Gergiev continued this careful but never overly deliberate crafting of the symphony in the second movement; the music was graceful, but the emphasis was on a slightly unnerving pastoral pas de deux rather than just a lyrical interlude. His control over tempo and rhythm, and his top down approach to attacking accents, seemed ideal. He had particular ideas about the strength and meaning of this music, expressed them clearly, and made then sound like the best ideas all the way through to the final pungently brilliant chord. This sympathy between composer and conductor held through the Concerto, joined by Volodin. The ideals of this piece are clarity and precision, and every note and phrase in the orchestra was circumscribed, every pitch held and blended exactly, terrific accompaniment for Volodin’s light touch. The crisp, recursive piano part comes out of Bach and Czerny, and the wonderful flourishes of artifice are both critical and loving of the mannerisms of the Baroque. The lyrical brass parts in the short Largo were extraordinarily full and beautiful, and there was a collaborative balance between orchestra and soloist throughout the performance. Gergiev’s tempos again were ideal; the articulation defined the shape and structure of the music, with truly beautiful playing. Fine in every way.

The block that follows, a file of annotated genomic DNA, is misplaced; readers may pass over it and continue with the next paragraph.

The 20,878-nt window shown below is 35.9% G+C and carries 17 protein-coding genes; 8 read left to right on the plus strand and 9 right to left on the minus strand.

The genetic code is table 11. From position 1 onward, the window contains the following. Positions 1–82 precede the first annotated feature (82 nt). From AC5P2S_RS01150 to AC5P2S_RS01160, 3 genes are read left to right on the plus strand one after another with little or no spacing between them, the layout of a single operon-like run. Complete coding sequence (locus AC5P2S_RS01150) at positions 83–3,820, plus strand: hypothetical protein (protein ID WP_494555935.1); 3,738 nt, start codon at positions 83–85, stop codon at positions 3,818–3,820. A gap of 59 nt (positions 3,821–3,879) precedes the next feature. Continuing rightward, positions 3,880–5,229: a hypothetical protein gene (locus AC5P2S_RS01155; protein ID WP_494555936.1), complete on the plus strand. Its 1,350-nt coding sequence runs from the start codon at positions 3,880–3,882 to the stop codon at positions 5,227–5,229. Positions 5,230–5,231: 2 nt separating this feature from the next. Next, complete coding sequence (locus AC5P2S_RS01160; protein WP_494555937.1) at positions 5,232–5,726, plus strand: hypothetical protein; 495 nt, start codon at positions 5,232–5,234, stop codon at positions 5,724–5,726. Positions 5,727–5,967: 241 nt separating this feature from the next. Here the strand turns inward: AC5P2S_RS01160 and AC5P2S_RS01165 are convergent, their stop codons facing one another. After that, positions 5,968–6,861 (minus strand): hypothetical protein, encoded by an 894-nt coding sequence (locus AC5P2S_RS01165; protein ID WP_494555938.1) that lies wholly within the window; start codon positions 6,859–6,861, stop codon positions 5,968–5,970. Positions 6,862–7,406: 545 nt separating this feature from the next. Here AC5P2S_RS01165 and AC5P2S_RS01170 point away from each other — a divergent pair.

After tremendous performances of The Firebird and Petrushka, it was perhaps dangerous to anticipate equal fireworks in Le Sacre. It turned out, however, that it was impossible to anticipate just how spectacular the performance was, one of the great renditions of all time. At this point in history, great orchestras like the NY Philharmonic play this music almost with ease, and audiences know it and love it almost unthinkingly. Gergiev lead a performance that seemed renewed in conception and also in the sense of excitement and challenge in the music. As throughout the festival, he choose tempos with great care and some surprise, and conveyed them with confident ease, and the orchestra articulated every phrase with power, color and transparency. The conductor’s reputation is not that of a Boulez-like illuminator of the score, but his Le Sacre revealed as much detail as seems possible. The combination of conception and musicianship meant that the overall sense of drama was expressed, and this was what made the music seem so new. While it’s a ballet, it is usually heard as a piece of absolute music, but Gergiev told the strange and gripping story with a real sense of narrative and intensity. Every interpretive choice seemed the right one; the drawn out pastoral tune in the bassoon, the emphasis on the bass clarinet and alto flute, the edge-of-your-seat tempo in the “Augurs of Spring.” That was faster than I’ve heard, and the “Mock Abduction” much faster than the norm, frightening in its malevolence and thrilling in the sense of the orchestra playing just at the edge of their ability. Even the “Spring Rounds” was fast, but in all these speeds time just flowed without haste. The orchestra played the lyrical phrases in this section with incredible tenderness, creating an emotional mood before the chords come crashing down.